13 March, 2017
Brian Robins & Josh Gordon
Courtesy of the Age
Premier Daniel Andrews is promising to keep Victoria’s electricity supply “as affordable, resilient and secure” as possible, amid warnings that households are being dudded by power retailers fattening their profits.
Power prices too high: Grattan Institute
Tony Wood of the Grattan Institute says the electricity market is failing consumers: that we are all paying too much for power.
With the government under political pressure over power prices and energy security, the Premier has appointed himself chair of a new cabinet taskforce – which will meet for the first time on Tuesday – as part of a push to keep power supplies as cheap and reliable as possible.
The taskforce’s first meeting coincides with a report by the Grattan Institute that claims competition in electricity retailing has failed to deliver what was promised: lower prices for consumers.
Nowhere has this failure been worse than in Victoria, “the state with the most retailers and the longest experience of deregulation”, the report says.
Its authors, Tony Wood and David Blowers, estimate that Victorians would save $250 million a year if the profit margin of electricity retailers was the same as for other retail businesses.
Household electricity bills have doubled in the past decade, partly because of heavy investment in the electricity grid in state’s such as NSW.
“But the steep price rise in Victoria is unjustified because, unlike NSW and Queensland, it has not had to cover major new investment in poles and wires,” the report says.
Not only are households paying more than they need to, but the way energy retailers advertise their discounts is at best confusing and at worst misleading, and even if a household takes advantage of a discount, it may end up paying much higher prices when the discount period expires, Mr Wood said.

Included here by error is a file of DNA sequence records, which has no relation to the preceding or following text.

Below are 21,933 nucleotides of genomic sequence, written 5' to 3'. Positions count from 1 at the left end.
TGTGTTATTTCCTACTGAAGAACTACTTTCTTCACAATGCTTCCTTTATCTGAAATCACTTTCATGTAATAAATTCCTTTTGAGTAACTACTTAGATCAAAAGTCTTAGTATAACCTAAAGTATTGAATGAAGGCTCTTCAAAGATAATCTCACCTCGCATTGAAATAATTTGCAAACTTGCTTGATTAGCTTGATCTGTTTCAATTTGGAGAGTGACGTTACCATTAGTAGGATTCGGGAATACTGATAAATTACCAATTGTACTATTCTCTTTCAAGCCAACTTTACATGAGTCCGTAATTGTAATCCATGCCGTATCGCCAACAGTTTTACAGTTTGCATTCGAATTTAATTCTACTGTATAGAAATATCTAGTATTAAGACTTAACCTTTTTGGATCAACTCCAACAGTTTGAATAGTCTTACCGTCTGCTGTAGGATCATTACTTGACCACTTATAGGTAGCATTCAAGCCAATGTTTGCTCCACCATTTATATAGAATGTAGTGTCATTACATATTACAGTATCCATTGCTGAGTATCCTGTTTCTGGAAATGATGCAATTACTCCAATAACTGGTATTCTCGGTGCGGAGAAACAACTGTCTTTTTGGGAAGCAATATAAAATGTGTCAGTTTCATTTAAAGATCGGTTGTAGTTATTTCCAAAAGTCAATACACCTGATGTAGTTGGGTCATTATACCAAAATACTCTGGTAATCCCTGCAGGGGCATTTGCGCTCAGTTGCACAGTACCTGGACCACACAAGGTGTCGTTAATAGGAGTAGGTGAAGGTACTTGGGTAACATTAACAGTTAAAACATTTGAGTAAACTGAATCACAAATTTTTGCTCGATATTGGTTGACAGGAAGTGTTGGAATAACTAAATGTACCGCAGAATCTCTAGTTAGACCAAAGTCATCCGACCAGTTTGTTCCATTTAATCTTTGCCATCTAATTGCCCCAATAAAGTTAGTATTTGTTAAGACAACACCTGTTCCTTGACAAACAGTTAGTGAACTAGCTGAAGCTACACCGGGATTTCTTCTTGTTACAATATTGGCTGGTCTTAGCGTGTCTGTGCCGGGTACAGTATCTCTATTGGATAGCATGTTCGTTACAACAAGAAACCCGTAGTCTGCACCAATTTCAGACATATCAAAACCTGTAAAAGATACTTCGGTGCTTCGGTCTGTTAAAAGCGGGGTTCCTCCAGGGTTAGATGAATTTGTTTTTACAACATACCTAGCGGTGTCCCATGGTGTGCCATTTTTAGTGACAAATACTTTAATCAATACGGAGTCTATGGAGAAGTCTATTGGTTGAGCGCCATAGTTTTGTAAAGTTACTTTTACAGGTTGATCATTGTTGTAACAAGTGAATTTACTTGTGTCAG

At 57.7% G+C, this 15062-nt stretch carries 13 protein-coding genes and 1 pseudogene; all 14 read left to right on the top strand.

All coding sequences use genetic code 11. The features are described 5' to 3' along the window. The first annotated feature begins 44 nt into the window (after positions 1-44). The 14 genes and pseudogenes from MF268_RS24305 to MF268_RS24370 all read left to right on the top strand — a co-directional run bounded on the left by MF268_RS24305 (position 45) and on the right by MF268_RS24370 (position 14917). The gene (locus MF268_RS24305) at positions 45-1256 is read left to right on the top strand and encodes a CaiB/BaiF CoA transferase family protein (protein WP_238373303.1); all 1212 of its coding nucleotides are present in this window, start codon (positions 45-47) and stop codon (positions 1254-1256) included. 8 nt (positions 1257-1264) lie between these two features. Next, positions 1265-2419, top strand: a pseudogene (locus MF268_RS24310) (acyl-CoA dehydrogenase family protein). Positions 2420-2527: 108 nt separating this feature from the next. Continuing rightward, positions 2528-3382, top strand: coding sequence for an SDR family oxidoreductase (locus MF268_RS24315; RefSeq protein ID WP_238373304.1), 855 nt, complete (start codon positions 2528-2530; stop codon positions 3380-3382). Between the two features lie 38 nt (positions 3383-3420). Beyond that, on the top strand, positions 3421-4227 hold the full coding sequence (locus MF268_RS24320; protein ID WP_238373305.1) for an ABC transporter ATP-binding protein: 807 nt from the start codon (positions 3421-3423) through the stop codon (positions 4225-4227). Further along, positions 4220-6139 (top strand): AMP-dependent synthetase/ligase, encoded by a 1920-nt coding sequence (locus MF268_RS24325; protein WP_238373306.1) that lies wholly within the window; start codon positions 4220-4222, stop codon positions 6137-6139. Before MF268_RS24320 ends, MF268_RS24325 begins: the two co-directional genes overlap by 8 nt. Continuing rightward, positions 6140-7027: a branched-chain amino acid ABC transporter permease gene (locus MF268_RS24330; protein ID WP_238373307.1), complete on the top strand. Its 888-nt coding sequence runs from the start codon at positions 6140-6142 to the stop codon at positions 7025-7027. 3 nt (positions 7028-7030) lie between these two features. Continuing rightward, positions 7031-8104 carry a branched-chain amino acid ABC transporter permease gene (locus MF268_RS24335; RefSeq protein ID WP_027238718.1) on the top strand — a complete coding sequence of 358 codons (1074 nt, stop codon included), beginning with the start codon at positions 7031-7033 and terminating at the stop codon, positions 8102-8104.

In the UK, criticism of the confusing array of market offers prompted the industry regulator there to force power companies to simplify their offers, which resulted in the lowest price offers disappearing, Mr Wood said.
The chairman of the Essential Services Commission in Victoria, Dr Ron Ben-David has warned for years now of the fact that electricity prices in Victoria had moved higher in tandem with other states, with the profit margin expanding to as much as four times that of NSW or Queensland retailers.
“Either competition is not effective or retailers are extracting economic rent,” Mr Ben-David said in a speech as long ago as 2013.
“Victoria may have the most competitive market … but is it efficient?”
Among other things, the committee – which will also include Special Minister of State Gavin Jennings, Treasurer Tim Pallas, Energy Minister Lily D’Ambrosio and Industry Minister Wade Noonan – wants to maintain Victoria’s base load energy capacity as it moves away from brown coal as its chief energy source.
Mr Andrews said a mature debate about energy security was needed.
“Our focus is on keeping Victoria’s diverse energy system as affordable, resilient and secure as possible, particularly during peak periods and extreme weather events,” he said.
It is believed that Victoria could be set to follow South Australia’s lead on large-scale solar power generation, with an investigation of battery storage to shore up the state’s base-load power capacity, providing a buffer against periods of extreme demand.
“We may yet see fairer prices,” the Grattan Institute report says.
“We may yet see innovation. But if not, government will have no choice but to return to price regulation.”
Tesla CEO Elon Musk tweeted that his company could build a massive 100 megawatt/hour battery storage facility in blackout-plagued South Australia.
Prime Minister Malcolm Turnbull met with Tesla chief executive Elon Musk, above, on Sunday to talk about battery storage as a solution to what some see as a looming energy security crisis.
Mr Musk has boasted he can provide South Australia with sufficient battery storage to solve the state’s energy problems within 100 days, or it will be free.
South Australia has been dogged by a number of blackouts in recent months, sparking debate about whether a push towards renewable energy, particularly wind, has been to blame.
Victoria remains heavily reliant on Latrobe Valley brown coal for its energy, but the Andrews government has set a target to generate 25 per cent of the state’s electricity using renewable energy by 2020, and 40 per cent by 2025.